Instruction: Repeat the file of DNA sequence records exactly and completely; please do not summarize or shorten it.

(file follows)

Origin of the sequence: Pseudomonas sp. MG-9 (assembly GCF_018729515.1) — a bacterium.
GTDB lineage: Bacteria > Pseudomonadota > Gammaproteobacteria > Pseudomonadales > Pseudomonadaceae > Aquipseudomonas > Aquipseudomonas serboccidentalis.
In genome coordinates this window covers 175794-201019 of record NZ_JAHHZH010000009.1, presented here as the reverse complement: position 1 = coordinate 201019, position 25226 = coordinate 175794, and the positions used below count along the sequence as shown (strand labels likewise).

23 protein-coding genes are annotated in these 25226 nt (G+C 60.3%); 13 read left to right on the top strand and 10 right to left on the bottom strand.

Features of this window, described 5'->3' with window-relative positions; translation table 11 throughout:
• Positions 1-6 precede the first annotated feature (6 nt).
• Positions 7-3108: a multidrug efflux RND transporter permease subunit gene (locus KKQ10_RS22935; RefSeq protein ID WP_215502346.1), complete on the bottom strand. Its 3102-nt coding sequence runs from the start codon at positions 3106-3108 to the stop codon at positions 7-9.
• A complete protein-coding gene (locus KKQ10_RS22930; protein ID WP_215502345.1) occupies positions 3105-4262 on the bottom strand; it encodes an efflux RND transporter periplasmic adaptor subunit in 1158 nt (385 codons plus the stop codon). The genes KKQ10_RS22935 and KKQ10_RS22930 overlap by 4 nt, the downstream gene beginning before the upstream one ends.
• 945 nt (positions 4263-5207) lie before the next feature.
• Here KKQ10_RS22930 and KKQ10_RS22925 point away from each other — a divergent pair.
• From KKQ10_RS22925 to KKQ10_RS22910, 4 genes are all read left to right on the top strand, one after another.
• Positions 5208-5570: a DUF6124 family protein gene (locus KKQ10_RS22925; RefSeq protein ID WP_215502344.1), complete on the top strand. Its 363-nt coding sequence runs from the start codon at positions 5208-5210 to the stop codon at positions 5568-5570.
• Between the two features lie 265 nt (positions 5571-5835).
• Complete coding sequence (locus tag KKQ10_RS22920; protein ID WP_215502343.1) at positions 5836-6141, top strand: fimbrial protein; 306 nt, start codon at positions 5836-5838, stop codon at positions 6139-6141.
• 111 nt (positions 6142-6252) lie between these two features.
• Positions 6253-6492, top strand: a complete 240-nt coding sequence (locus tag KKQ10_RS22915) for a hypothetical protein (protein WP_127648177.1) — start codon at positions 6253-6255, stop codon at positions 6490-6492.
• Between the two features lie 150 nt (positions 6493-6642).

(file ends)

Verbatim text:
Origin of the sequence: Pseudomonas sp. MG-9 (assembly GCF_018729515.1) — a bacterium.
GTDB lineage: Bacteria > Pseudomonadota > Gammaproteobacteria > Pseudomonadales > Pseudomonadaceae > Aquipseudomonas > Aquipseudomonas serboccidentalis.
In genome coordinates this window covers 175794-201019 of record NZ_JAHHZH010000009.1, presented here as the reverse complement: position 1 = coordinate 201019, position 25226 = coordinate 175794, and the positions used below count along the sequence as shown (strand labels likewise).

23 protein-coding genes are annotated in these 25226 nt (G+C 60.3%); 13 read left to right on the top strand and 10 right to left on the bottom strand.

Features of this window, described 5'->3' with window-relative positions; translation table 11 throughout:
• Positions 1-6 precede the first annotated feature (6 nt).
• Positions 7-3108: a multidrug efflux RND transporter permease subunit gene (locus KKQ10_RS22935; RefSeq protein ID WP_215502346.1), complete on the bottom strand. Its 3102-nt coding sequence runs from the start codon at positions 3106-3108 to the stop codon at positions 7-9.
• A complete protein-coding gene (locus KKQ10_RS22930; protein ID WP_215502345.1) occupies positions 3105-4262 on the bottom strand; it encodes an efflux RND transporter periplasmic adaptor subunit in 1158 nt (385 codons plus the stop codon). The genes KKQ10_RS22935 and KKQ10_RS22930 overlap by 4 nt, the downstream gene beginning before the upstream one ends.
• 945 nt (positions 4263-5207) lie before the next feature.
• Here KKQ10_RS22930 and KKQ10_RS22925 point away from each other — a divergent pair.
• From KKQ10_RS22925 to KKQ10_RS22910, 4 genes are all read left to right on the top strand, one after another.
• Positions 5208-5570: a DUF6124 family protein gene (locus KKQ10_RS22925; RefSeq protein ID WP_215502344.1), complete on the top strand. Its 363-nt coding sequence runs from the start codon at positions 5208-5210 to the stop codon at positions 5568-5570.
• Between the two features lie 265 nt (positions 5571-5835).
• Complete coding sequence (locus tag KKQ10_RS22920; protein ID WP_215502343.1) at positions 5836-6141, top strand: fimbrial protein; 306 nt, start codon at positions 5836-5838, stop codon at positions 6139-6141.
• 111 nt (positions 6142-6252) lie between these two features.
• Positions 6253-6492, top strand: a complete 240-nt coding sequence (locus tag KKQ10_RS22915) for a hypothetical protein (protein WP_127648177.1) — start codon at positions 6253-6255, stop codon at positions 6490-6492.
• Between the two features lie 150 nt (positions 6493-6642).